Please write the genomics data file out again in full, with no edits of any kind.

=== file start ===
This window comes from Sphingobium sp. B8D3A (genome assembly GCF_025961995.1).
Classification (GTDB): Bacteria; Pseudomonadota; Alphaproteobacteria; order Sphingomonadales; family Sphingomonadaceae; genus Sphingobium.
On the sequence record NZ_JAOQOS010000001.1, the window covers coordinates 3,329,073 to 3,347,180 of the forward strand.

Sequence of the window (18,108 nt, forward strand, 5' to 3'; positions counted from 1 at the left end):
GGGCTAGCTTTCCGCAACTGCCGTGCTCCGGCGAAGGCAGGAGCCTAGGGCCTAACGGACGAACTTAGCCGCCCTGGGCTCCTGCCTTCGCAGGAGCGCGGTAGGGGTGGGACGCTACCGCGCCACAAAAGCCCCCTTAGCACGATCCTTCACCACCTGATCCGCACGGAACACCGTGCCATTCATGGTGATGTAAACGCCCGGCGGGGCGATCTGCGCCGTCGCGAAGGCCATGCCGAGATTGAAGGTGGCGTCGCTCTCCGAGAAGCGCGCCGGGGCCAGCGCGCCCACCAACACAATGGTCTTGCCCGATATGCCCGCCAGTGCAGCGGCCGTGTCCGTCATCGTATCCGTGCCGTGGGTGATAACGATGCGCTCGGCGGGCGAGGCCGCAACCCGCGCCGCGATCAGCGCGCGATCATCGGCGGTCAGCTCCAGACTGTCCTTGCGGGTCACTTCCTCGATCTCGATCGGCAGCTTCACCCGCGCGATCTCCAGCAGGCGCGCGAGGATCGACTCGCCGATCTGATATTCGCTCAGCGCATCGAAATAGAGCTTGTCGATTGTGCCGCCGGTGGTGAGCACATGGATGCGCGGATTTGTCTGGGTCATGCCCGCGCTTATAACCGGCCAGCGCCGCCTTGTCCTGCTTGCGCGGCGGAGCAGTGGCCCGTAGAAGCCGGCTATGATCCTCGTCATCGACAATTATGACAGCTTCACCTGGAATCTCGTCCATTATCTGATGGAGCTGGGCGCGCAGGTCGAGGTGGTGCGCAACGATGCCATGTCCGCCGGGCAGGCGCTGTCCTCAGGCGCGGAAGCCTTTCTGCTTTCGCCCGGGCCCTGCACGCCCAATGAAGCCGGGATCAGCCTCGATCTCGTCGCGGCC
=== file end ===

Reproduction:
This window comes from Sphingobium sp. B8D3A (genome assembly GCF_025961995.1).
Classification (GTDB): Bacteria; Pseudomonadota; Alphaproteobacteria; order Sphingomonadales; family Sphingomonadaceae; genus Sphingobium.
On the sequence record NZ_JAOQOS010000001.1, the window covers coordinates 3,329,073 to 3,347,180 of the forward strand.

Sequence of the window (18,108 nt, forward strand, 5' to 3'; positions counted from 1 at the left end):
GGGCTAGCTTTCCGCAACTGCCGTGCTCCGGCGAAGGCAGGAGCCTAGGGCCTAACGGACGAACTTAGCCGCCCTGGGCTCCTGCCTTCGCAGGAGCGCGGTAGGGGTGGGACGCTACCGCGCCACAAAAGCCCCCTTAGCACGATCCTTCACCACCTGATCCGCACGGAACACCGTGCCATTCATGGTGATGTAAACGCCCGGCGGGGCGATCTGCGCCGTCGCGAAGGCCATGCCGAGATTGAAGGTGGCGTCGCTCTCCGAGAAGCGCGCCGGGGCCAGCGCGCCCACCAACACAATGGTCTTGCCCGATATGCCCGCCAGTGCAGCGGCCGTGTCCGTCATCGTATCCGTGCCGTGGGTGATAACGATGCGCTCGGCGGGCGAGGCCGCAACCCGCGCCGCGATCAGCGCGCGATCATCGGCGGTCAGCTCCAGACTGTCCTTGCGGGTCACTTCCTCGATCTCGATCGGCAGCTTCACCCGCGCGATCTCCAGCAGGCGCGCGAGGATCGACTCGCCGATCTGATATTCGCTCAGCGCATCGAAATAGAGCTTGTCGATTGTGCCGCCGGTGGTGAGCACATGGATGCGCGGATTTGTCTGGGTCATGCCCGCGCTTATAACCGGCCAGCGCCGCCTTGTCCTGCTTGCGCGGCGGAGCAGTGGCCCGTAGAAGCCGGCTATGATCCTCGTCATCGACAATTATGACAGCTTCACCTGGAATCTCGTCCATTATCTGATGGAGCTGGGCGCGCAGGTCGAGGTGGTGCGCAACGATGCCATGTCCGCCGGGCAGGCGCTGTCCTCAGGCGCGGAAGCCTTTCTGCTTTCGCCCGGGCCCTGCACGCCCAATGAAGCCGGGATCAGCCTCGATCTCGTCGCGGCC